In some embodiments, portions of the defrag operation 400 may be implemented by the memory controller 108 placing an erase operation of the source EB in a deferred erase queue. The erase operation may be held in the deferred erase queue until a determination that all the valid data from the source EB has been written to a target EB and is associated with a secured state within the target EB.

In some embodiments, the entire upper page may not need to be written prior to associating the defragged data with the secured state. For example, once the

corresponding memory location of the upper page has been written, i.e., die 10 of P3, LBA 7 may be considered to be in a secured state.

In some embodiments, events other than writing of data to the upper page may be considered to set the defragged data in a secured state. For example, in some

embodiments, a flush command may be an event that, in some instances, establishes a secured state for defragged data.

Consider, for example, an embodiment in which a flush command was received after the writing of defragged data LBA 7. For example, the flush command was received after writing of data to die 17 of PI . Following the flush command, the memory controller 108 may write padding data from die 18 of PI to die 17 of P3 to ensure validity of all data written prior to receipt of the flush command. Padding data may be designed to be written to the pages in a manner that reduces or eliminates write cycles of the NVM 112. Thus, the chance of data corruption due to power loss may be reduced or eliminated. As will be understood, the padding data will be filler data rather than valid data used by host 104.

In some embodiments, the memory controller 108 may, at time of receipt of the flush command, determine that the defragged data written prior to the flush command, is associated with secured state. Thus, a defragged erase block may be erased. Embodiments of the present disclosure may be implemented into a system using any suitable hardware and/or software to configure as desired. Figure 5 illustrates, for one embodiment, an example system 500 comprising a processing module 504, memory 508 coupled to the processing module 504, network interface(s) 512 coupled to processing module 504, and input/output device(s) 516 coupled to processing module 504.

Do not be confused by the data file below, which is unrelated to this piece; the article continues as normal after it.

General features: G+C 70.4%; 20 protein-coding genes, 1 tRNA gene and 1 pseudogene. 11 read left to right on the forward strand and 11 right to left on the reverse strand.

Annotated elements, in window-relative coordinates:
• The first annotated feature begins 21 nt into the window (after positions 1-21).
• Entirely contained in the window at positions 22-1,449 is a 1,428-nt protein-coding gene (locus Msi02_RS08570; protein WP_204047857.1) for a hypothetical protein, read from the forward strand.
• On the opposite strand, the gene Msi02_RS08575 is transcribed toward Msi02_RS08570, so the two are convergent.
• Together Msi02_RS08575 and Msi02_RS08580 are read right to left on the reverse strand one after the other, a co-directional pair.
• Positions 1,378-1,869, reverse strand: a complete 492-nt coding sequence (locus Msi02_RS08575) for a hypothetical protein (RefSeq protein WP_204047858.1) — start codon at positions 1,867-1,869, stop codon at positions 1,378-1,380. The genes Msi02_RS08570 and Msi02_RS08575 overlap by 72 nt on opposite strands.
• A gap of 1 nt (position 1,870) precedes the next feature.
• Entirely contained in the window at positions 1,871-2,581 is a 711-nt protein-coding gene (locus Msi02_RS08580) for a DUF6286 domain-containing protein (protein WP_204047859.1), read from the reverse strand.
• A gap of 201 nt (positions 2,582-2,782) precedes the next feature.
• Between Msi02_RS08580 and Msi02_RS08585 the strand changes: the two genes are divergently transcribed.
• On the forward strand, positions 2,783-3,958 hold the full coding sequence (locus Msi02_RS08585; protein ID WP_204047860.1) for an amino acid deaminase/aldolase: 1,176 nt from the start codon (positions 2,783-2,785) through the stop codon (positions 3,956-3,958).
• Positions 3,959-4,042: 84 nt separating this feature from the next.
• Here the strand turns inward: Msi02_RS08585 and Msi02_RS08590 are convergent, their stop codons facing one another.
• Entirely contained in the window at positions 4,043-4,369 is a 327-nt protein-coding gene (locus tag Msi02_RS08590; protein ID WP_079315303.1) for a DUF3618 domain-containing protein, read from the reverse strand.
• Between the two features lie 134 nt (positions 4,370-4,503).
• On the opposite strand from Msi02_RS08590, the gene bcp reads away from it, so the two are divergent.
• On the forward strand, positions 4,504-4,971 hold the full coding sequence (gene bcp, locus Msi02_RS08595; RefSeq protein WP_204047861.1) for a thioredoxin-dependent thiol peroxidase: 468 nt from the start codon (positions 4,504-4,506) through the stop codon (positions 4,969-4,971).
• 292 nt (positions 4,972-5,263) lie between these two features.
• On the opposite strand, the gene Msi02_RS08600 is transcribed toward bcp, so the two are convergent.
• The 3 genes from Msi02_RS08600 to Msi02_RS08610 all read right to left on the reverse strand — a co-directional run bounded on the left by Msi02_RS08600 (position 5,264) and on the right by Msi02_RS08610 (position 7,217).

The processing module 504 may include one or more single-core or multi-core processors. The processors may include any combination of general-purpose processors and dedicated processors (e.g., graphics processors, application processors, etc.).

Applications, operating systems, etc., executing on one or more processors of the processing module 504 may include host 104 issuing the memory access requests directed to a memory controller similar to that described above with respect to Figure 1.

The processing module 504 for one embodiment may include any suitable interface controllers to provide for any suitable interface to the memory 508, network interface(s) 512, and/or I/O device(s) 516.

The processing module 504 may include one or more processors packaged together with control logic to form a System in Package (SiP) or system on chip (SoC) package. For example, one or more of the processor(s) may be integrated with control logic to provide the memory controller 520 as an SoC package.

Memory 508 may be used to load and store data and/or instructions for system 500. The memory/ may include one or more tangible, non-transitory computer-readable media used to store data and/or instructions, for example. The memory/storage 508 may include any suitable volatile memory such as, but not limited to, dynamic random access memory (DRAM). Network interface(s) 512 may provide one or more interface(s) for system 500 to communicate over one or more network(s) and/or with any other suitable device. Network interface(s) 512 may include any suitable hardware and/or firmware. Network interface(s) 512 for one embodiment may include, for example, a network adapter, a wireless network adapter, a telephone modem, and/or a wireless modem. For wireless communications, network interface(s) 512 may use one or more antennas to wirelessly couple the system 500 to a radio access network.